The latest addition to the strategy series is about rookie salary schedules. I call this the Von Miller strategy. As a rookie, even before he was drafted, Miller was one of the union players who sued the NFL over the last CBA bargaining.
As noted earlier, teams should avoid having too many stars on a team. Stars get an abnormally high level of salary even compared to players who are above average in talent. This is because talent and salaries do not go up equally on a straight line basis. Teams with too many stars tend to skimp on quality backups. Thus, when the inevitable injury occurs, then a hole can develop that other teams can exploit.
One strategy I suggested was the DAT effect. DAT was not the biggest name LB, but he was better than average - about the 5th or 6th best at his position. As such, he was also a lot cheaper than the big name, while not sacrificing much talent. Then, the team could then take the difference in salary cost and invest elsewhere.
Rookie Salary Schedule
The bargaining with the union provided a new CBA. One area of concern was the sky rocketing price of rookies often before they had shown anything on the field. This caused some equity issues with existing players.
The union had a conflict of interest, but made the decision to sacrifice rookie salaries to maintain other money for existing members. Thus, the rookie salary schedule was introduced. Fundamentally, the rookie salaries are based on the slot in which they were drafted. In return, the length of rookie contracts are limited and just about everyone can be a UFA after the fourth year. Some first round draft picks’ contracts are still five years in length.
With the new rookie salary schedule in place, there is another way to exploit the salary differentials. Teams should trade existing talent for draft picks. Rookies are much cheaper than veterans and the team can invest that differential elsewhere. This will increase the quality and depth of the team.
Yet this strategy has its own drawbacks. First, rookies make mistakes and take time to develop. Yet, the bigger risk is that they might never develop. Thus, this strategy is best used by a team with a well-rounded roster that can afford to bring rookies around slowly.
If the team drafts well, using other strategies to maximize their risk/reward profile of the draft, it is entirely possible that they find several great players in the draft. When they show their promise on the field, eventually their second contracts will be much higher.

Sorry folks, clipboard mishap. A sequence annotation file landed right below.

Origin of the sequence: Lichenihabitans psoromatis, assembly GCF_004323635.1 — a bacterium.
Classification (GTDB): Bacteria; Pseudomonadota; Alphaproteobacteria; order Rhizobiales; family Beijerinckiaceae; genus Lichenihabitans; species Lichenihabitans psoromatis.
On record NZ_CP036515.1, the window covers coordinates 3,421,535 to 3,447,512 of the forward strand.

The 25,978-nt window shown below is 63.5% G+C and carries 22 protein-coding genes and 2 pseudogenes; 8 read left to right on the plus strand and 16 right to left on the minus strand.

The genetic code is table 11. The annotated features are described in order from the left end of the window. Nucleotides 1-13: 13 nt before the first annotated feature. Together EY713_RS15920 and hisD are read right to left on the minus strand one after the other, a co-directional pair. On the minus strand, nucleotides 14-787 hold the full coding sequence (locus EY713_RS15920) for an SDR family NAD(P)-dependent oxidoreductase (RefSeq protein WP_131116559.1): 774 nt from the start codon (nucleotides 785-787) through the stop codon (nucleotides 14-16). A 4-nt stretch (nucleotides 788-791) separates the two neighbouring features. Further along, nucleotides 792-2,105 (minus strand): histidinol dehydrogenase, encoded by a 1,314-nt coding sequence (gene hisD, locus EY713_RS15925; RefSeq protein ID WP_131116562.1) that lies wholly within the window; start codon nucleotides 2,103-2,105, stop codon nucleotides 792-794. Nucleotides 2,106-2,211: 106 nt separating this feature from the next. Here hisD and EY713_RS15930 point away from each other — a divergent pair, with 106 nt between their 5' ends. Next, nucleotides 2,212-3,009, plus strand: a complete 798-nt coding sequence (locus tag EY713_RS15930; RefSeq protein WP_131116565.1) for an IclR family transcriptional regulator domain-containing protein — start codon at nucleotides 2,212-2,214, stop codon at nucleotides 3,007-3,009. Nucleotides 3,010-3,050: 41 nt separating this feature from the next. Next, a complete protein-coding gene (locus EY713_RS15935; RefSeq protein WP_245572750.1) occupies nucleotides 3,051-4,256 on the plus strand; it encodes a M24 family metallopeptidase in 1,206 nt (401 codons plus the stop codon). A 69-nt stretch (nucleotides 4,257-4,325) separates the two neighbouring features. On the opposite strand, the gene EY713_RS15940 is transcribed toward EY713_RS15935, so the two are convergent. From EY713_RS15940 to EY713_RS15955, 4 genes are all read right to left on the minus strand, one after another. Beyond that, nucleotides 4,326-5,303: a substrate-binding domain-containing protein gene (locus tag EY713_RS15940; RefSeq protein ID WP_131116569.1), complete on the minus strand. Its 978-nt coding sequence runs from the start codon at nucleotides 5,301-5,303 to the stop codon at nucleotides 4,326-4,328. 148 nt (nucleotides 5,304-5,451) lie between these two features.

This is good problem to have. At that time, the team should consider their options according to the last article - the high end of the roster. Teams must have budgets for each player and for each position. They should know the talent and salary cap effects for each and act accordingly.
Teams should consider which of the young players to get new contracts and reap their developed talent on the field and which young players should be harvested by trades. The key time to decide is the year before FA, waiting too long and the decision is sign or lose them. Then, the process can continue near their end of their second contract.
The new CBA provides another strategy for teams to exploit salary differentials. Rookie salary schedules mean that they are much cheaper than veterans. Thus if a team can develop rookies, they can invest the differential in other quality depth elsewhere on the team.
Teams have had several strategies already. The Walker effect was to trade away high talent to reap the returns. Another strategy was the DAT effect where teams should invest in slightly less than the best players - about the 5th or 6th best. The stars get an abnormally high salary compared to even the above best players. Teams could invest the differential in other quality depth.